Quote: A woman without a man is like a fish without a bicycle.
I have no idea who said that. All I know is, I have a bicycle that I haven’t ridden on for about three years.
I love my bicycle, and biking in general: Growing up, I often rode my bike around the streets of Manhattan, listening to my Walkman … with no pesky helmet to muss my hair or come into conflict with my headphones. My daughter is about the same: being half Dutch, she’s genetically predisposed to ride a bike well, and often. Also, she doesn’t really understand the concept of hills, but we’re working on that. Specifically, specifically, she doesn’t grasp why braking when going downhill is a good idea*.
Yet we’ve been grounded for three years. Maybe four. Hard to say – but I could probably come up with an exact date if I dug about in my drawer.
We stopped riding our bikes right at the time The Departed got his new car.
His old car was an icky, manual shift SUV with, in retrospect, one redeeming quality: The Departed had bought a universal bike rack that you could strap to the back of it. You could then drive over to nearby Marymoor Park and bliss out in bike trail heaven.
I liked the new car – an automatic shift BMW with a decent sound system** and heated seats – but it had one failing. The universal bike rack did not fit on the back of it, he said; it would not work on a sedan.
He priced out several options, which seemed to be inordinately expensive, and we ended up getting some sort of Thule system with one set of rails for one bike: his. We never got around to getting anything for my bike because, of course, there was no way I would ever be able to lift it onto the top of a car, assuming the car was even in the garage when I wanted to go for a ride.
Last year, I got a new car myself – a large SUV with many redeeming qualities including, I thought, the ability to load bikes onto the back the way we had in the past, using the universal bike rack we already owned. But when we brought the car home, The Departed inspected it and pronounced it impossible: there was a rear spoiler that would rip right off if you tried to hook the rack to it. All the other options were prohibitively expensive: the dealer wanted to charge me something like $1000 to install a hitch mounted rack. And the simple ones I seemed to see everywhere on the road? Well, I was told, you need someone who understands wrenches and drills because you have to undertake a complicated attaching-and-removing of said mount every time you want to ride your bike, because the car won’t fit into the garage with the rack on it and …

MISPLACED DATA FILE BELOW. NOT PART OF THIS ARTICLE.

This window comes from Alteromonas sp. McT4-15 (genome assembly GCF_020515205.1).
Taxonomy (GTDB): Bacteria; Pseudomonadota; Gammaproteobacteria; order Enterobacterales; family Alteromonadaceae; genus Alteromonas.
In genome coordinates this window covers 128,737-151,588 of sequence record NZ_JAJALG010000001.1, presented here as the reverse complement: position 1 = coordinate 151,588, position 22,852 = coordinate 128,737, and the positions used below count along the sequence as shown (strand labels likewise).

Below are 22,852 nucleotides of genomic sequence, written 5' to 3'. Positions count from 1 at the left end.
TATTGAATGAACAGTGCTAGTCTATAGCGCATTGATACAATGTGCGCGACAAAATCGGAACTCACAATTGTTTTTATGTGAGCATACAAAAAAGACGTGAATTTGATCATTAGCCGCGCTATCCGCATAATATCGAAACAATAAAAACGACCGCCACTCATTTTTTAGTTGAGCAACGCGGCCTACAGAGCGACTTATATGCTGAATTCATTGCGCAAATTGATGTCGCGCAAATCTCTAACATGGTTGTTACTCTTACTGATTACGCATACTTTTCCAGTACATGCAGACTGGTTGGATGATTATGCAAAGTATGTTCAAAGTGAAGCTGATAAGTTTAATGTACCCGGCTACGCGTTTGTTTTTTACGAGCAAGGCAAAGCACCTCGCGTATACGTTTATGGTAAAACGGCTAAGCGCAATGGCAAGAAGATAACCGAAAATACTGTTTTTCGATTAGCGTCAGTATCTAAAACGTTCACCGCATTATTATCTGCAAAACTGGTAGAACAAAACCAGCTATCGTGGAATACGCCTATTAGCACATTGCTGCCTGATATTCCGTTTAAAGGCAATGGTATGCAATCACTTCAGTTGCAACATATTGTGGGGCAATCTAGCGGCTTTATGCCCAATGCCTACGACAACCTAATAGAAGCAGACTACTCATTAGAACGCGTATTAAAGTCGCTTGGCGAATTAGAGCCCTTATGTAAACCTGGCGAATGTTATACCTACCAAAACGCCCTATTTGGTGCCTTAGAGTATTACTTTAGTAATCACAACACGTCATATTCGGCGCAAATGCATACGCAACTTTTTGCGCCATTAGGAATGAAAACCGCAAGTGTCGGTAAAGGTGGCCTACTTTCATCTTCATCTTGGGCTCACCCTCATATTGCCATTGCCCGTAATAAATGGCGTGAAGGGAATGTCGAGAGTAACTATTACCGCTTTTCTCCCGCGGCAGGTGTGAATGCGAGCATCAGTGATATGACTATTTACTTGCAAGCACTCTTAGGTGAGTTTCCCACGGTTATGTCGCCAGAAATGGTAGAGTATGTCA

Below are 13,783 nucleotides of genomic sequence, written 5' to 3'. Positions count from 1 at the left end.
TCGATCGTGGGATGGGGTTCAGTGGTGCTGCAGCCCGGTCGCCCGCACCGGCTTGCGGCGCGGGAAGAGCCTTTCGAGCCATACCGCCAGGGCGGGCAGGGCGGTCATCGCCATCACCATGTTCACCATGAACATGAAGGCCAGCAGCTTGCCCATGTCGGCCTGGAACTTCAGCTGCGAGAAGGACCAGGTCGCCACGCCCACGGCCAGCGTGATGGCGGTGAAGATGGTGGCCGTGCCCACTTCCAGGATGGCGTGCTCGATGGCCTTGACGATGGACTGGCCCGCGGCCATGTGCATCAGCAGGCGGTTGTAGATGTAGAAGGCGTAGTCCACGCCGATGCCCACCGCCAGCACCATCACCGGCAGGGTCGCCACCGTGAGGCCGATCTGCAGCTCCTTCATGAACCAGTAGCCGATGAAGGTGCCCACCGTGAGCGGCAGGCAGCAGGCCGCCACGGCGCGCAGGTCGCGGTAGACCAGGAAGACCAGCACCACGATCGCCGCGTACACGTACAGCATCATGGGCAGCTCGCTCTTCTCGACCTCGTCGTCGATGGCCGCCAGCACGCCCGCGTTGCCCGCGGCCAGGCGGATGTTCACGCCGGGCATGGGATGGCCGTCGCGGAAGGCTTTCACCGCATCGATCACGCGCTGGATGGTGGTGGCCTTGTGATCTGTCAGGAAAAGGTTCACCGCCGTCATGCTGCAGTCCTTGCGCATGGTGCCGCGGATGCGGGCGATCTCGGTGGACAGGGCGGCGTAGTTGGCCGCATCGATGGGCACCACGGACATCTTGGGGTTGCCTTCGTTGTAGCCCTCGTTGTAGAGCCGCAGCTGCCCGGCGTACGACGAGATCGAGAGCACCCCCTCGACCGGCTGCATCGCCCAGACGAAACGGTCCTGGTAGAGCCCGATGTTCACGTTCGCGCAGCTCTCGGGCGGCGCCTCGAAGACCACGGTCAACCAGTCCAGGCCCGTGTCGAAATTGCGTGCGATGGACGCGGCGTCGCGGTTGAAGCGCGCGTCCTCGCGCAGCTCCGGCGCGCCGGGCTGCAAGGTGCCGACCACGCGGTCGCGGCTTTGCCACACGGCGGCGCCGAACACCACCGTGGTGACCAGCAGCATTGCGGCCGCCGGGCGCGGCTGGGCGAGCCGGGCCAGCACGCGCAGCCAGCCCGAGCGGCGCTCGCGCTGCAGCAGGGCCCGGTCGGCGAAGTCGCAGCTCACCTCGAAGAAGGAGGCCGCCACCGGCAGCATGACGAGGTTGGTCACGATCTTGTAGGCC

No, I don’t really know anything about mechanical things. I got tired just thinking about the complexities of the situation. Easier just to not ride my bike, I thought. Less fun, of course – but less hard, too.
And then he left, and about a week later, in November, I drove into my garage and there was the universal bike rack hanging on the wall. Taunting me. I looked at my bike, also hanging from the wall. I looked back at the bike rack. Universal, eh?
Now, anyone who knows me will tell you I am about the least handy person you will ever meet – sure, I can do things around the house, but only if you give me a book like Making Simple Repairs for Dummies, and it includes simple step-by-step instructions accompanied by pictures of each step.
This universal bike rack, as it happens, has a website URL printed right on the side of it.
I can do that.
The website contains instructions for safely attaching the universal rack to any car, like, for example, a BMW sedan with crappy music playing on a really good sound system. Also for an SUV. The instructions seem to have an awareness that you might not be able to attach the rack to the immediately obvious place because there might be something – a spoiler, say – in the way. They go on to suggest that the rack can be hooked to the roof rails. Helpful step-by-step photos for the mechanically stupid are included.
I can do that.
Not only that, it is incredibly easy. I mount the rack on my car. I put bikes on it. I remove the bikes and the rack, and repeat the procedure.
I call my daughter out of the house, and make her watch me do this whole thing again. She thinks I’m brilliant, and can we please go for a bike ride now?
No, I say: This is Seattle, child. It’s raining. But when the sun shines, we’re ready.
* the reason: Mommy won’t have a heart attack.
**even if he did insist on playing his crappy music on it. Klaatu, really?